Pattern of Behavior
Fans don't just watch the shows they love, or read the books, they devour them. We take in these stories, critique them, and rush to share and discus them with our friends. We often watch the shows or read the books multiple times to see if we missed something.
We flock to conventions to meet the stars, creators, and authors of the works we love, and to spend time reveling in the series we love. We roleplay, craft fan works, and some even engage in cosplay and LARPing (Live Action Role Playing).
It is not hard to spot a fan. The t-shirts we were, the calendars on our walls, the tchotchkes on our desks, and the phrases we like to use. Many of us use fanspeak around mundanes and not realizing it until we see that confused look on their face, and realize we need to translate into English.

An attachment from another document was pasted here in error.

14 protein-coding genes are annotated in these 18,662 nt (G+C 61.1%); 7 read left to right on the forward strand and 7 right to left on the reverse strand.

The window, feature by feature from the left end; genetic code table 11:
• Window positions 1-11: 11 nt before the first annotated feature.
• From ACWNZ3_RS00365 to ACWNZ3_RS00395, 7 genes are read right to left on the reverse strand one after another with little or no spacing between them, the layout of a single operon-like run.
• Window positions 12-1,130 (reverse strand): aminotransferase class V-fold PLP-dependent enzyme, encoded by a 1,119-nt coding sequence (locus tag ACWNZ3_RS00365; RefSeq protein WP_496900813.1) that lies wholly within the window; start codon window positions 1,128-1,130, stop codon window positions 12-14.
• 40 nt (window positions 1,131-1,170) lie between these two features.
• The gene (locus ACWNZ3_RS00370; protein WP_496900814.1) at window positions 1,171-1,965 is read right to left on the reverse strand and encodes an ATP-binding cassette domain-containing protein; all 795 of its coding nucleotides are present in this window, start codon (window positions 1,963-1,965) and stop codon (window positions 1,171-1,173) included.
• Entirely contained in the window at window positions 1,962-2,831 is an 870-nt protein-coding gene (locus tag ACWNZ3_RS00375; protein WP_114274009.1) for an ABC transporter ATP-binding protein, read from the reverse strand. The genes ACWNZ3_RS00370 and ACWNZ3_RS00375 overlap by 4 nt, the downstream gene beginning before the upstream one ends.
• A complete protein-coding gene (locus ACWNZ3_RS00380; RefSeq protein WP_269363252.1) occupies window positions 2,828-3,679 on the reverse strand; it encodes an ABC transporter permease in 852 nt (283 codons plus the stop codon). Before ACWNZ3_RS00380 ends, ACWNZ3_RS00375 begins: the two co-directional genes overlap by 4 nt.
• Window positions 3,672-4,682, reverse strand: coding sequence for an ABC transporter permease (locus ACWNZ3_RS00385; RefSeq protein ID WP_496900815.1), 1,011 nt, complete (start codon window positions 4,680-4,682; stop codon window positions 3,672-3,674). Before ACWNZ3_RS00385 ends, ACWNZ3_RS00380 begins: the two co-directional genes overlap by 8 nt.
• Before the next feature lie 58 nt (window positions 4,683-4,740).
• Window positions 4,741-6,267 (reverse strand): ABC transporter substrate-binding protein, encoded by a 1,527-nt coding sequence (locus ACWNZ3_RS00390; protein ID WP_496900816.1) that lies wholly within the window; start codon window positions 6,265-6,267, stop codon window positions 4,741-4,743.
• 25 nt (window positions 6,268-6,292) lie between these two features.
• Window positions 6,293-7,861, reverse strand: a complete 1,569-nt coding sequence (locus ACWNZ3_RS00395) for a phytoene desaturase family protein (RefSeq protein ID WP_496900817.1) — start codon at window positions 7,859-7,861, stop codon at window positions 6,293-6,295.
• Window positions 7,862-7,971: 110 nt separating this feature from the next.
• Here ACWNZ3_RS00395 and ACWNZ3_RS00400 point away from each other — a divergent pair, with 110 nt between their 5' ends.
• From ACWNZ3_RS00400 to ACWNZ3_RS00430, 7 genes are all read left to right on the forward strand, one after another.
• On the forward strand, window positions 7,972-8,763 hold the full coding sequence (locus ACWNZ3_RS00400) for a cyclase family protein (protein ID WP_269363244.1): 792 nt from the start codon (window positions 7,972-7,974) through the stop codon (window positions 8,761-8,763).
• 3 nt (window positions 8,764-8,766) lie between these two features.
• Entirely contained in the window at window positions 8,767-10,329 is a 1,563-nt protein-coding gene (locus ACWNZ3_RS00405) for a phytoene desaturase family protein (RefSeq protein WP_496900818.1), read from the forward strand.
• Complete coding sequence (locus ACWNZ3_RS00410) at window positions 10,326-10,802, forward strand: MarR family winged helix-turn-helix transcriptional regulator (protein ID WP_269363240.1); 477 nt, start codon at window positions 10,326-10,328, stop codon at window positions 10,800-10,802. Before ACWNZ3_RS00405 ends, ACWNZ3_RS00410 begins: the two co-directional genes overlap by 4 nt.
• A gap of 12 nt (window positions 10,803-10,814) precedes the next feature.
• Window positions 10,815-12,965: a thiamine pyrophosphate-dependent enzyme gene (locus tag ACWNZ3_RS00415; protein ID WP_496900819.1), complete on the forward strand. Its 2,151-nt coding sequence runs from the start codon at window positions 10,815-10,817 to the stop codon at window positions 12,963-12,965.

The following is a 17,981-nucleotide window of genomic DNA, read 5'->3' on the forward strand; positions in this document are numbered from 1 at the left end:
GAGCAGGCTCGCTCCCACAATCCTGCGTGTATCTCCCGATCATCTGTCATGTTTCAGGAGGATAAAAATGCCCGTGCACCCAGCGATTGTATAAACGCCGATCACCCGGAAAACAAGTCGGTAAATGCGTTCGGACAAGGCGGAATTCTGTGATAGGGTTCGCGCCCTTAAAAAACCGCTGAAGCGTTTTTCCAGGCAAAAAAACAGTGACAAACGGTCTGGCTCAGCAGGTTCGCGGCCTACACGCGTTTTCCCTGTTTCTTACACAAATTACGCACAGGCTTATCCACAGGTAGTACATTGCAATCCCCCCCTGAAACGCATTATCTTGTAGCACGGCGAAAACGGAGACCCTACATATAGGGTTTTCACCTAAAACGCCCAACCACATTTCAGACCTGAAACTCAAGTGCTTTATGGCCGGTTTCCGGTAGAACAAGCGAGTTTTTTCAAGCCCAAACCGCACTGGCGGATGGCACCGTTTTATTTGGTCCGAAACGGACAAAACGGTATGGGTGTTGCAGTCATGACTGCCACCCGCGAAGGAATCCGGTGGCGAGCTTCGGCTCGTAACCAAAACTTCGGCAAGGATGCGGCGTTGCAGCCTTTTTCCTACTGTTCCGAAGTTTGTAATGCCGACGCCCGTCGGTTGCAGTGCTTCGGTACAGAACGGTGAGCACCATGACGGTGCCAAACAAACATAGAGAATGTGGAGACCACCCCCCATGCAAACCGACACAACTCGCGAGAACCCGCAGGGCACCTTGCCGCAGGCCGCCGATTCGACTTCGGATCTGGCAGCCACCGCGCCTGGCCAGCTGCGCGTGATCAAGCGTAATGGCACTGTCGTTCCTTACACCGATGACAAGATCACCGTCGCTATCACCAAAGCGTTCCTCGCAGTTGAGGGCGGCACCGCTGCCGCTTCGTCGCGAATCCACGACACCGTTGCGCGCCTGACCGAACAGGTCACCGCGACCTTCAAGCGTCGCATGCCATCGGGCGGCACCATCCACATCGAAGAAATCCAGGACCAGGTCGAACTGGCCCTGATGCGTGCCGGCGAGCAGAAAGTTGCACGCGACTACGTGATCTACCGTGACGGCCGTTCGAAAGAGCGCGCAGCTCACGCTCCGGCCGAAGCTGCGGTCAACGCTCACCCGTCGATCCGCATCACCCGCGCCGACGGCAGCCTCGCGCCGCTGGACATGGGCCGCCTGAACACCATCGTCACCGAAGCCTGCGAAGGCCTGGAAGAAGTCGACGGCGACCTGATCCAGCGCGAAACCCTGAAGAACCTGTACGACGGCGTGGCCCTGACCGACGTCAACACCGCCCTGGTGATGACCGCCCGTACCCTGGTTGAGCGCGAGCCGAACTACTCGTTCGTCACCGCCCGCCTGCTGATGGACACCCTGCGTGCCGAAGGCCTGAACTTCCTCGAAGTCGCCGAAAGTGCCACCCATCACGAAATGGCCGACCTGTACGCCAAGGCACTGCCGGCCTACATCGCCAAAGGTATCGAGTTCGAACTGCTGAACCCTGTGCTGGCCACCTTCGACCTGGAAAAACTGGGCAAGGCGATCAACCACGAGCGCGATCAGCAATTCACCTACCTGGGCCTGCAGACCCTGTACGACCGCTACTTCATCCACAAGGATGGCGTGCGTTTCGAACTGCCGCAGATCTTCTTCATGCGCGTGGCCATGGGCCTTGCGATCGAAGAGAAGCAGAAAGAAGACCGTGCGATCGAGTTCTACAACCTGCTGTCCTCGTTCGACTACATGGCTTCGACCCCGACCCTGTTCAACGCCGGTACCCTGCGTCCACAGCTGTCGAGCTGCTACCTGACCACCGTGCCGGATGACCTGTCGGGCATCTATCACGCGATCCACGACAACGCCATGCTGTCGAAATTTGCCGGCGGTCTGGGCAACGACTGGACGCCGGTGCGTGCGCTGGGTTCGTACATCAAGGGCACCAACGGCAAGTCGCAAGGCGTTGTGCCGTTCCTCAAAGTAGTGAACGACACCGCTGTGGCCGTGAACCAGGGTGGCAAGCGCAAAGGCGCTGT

Shared attitudes, values, and goals
The one thing I have always found most intriguing about fans is how a true fan is not hard on new fans, and wants to make sure everyone is having a good time.
Most of us grew up with Star Trek, and took to heart the idea of IDIC (Infinite Diverity in Infinite Combination) to heart. Where ever we are, we try to bring IDIC, foresight, and community with us. Life is to be enjoyed, and nothing cuts off the fun quicker than bigotry, ignorance, or that one guy who is looking to have a good time at the expense of everyone there if necessary.
Fan culture is always developing.
I wish you the best of luck with your Moby Dick site, and I hope I didn't upset you further. My complaint with your article was merely that you used the phrase "Obsessive Weirdoism."